Anyway, its clouds of sexy, melodramatic smoke aside, I've continued watching Caprica BECAUSE of Battlestar, because I like and respect Ron Moore, David Eick and their writing/production team, and because I'm so impressed with the show's production design. And I will probably continue to do so when Season 1.5 begins on Syfy next week (starting on 10/5), hoping that as the show begins to visit the other Twelve Colonies beyond Caprica, and gradually builds its way to the eventual Cylon uprising and towards the established Battlestar mythology, I'll somehow connect with it. And hoping that maybe - just maybe - some new character will come along that I actually give a frak about. We'll see.

Universal's new DVD release of Season 1.0 features all 9 episodes in solid anamorphic widescreen video with Dolby Digital 5.1 audio. Note that both the original and unrated, extended editions of the pilot are included. Color is warm by design and contrasts are good in the 1.78:1 image, with a fair amount of detail visible. There's the usual analog softness and DVD compression artifacting - it's a bit distracting to me after watching this show in broadcast HD (and viewing so many other shows on Blu-ray) - but it's nothing out of the ordinary for TV releases on standard DVD. The 5.1 surround mix is good and atmospheric, delivering a punch when it needs to (but the nature of the show is that it seldom needs to).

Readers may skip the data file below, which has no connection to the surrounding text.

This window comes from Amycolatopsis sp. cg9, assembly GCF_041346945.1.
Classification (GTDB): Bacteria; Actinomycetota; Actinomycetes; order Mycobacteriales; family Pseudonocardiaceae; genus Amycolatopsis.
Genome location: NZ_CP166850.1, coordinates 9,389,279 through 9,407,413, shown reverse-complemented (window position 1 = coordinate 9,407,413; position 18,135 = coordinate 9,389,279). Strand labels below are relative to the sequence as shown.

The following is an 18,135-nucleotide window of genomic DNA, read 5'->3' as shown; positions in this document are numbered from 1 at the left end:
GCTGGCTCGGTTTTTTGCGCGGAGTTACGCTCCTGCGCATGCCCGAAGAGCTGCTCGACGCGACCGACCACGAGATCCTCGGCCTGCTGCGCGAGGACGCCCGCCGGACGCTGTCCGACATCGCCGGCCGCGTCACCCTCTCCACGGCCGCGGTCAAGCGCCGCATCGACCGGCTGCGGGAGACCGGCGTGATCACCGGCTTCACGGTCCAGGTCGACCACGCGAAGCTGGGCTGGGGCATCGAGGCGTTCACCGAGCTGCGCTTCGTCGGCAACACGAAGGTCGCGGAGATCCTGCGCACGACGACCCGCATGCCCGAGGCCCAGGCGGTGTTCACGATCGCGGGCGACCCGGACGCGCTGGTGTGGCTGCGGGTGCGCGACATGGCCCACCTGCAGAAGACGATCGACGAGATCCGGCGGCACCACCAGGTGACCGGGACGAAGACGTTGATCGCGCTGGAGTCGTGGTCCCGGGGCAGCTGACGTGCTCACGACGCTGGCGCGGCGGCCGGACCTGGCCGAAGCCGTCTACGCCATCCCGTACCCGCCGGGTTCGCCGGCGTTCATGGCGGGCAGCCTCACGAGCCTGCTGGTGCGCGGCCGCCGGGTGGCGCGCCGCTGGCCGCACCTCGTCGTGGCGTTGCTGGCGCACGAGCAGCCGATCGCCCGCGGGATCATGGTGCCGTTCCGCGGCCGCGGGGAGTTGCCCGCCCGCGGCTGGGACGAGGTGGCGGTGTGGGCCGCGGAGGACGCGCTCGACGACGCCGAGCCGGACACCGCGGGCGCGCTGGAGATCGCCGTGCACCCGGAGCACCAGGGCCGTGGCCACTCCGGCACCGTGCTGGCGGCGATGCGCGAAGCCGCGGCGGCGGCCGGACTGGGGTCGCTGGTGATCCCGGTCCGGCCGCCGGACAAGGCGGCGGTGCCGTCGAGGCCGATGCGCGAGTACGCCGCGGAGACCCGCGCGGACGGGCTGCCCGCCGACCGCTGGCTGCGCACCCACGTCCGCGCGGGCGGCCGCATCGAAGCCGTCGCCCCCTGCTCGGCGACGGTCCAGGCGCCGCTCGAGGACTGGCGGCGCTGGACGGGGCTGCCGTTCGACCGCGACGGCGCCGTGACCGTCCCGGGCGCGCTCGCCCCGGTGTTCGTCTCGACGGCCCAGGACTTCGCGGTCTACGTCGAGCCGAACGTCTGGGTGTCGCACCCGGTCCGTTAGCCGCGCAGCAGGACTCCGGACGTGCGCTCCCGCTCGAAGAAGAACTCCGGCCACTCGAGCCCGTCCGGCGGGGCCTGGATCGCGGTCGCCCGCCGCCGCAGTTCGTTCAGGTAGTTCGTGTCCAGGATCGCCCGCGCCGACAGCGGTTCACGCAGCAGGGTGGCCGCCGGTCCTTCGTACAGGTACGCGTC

Extras on the 4-disc set include audio commentaries with the producers (on the unrated Pilot, Reins of a Waterfall and Gravedancing), executive producer David Eick's podcast commentaries and 13 video blogs, nearly 70 minutes of deleted scenes from various episodes, interesting featurettes on the show's history and genesis (The Caprica Dynasty), production design (The Look of Caprica) and special effects (Creating a World), as well as a look ahead at what viewers can expect in Season 1.5. Those of you who purchased the pilot on DVD previously will be glad to know that all of its extras carry over as well (save for the lame Ghost Hunters promotional episode, which few should miss). It's not a lot of material, but at least it's all interesting.

Universal isn't confirming it yet, but I'd bet more than a few cubits that they'll be releasing a Caprica: Complete First Season Blu-ray set early next year, after the show's remaining Season 1 episodes air - no doubt the same day that Season 1.5 hits DVD. As such, many of you may wish to hold off your purchase until then. In the meantime, this DVD is a good way to catch up on the action so far, to get yourself ready for the back nine. Fingers crossed, they'll finally hook me. (Cue: sound of a cigarette lighter and a dramatic smoke-filled breath...)

Bill Hunt, Editor
billhunt@thedigitalbits.com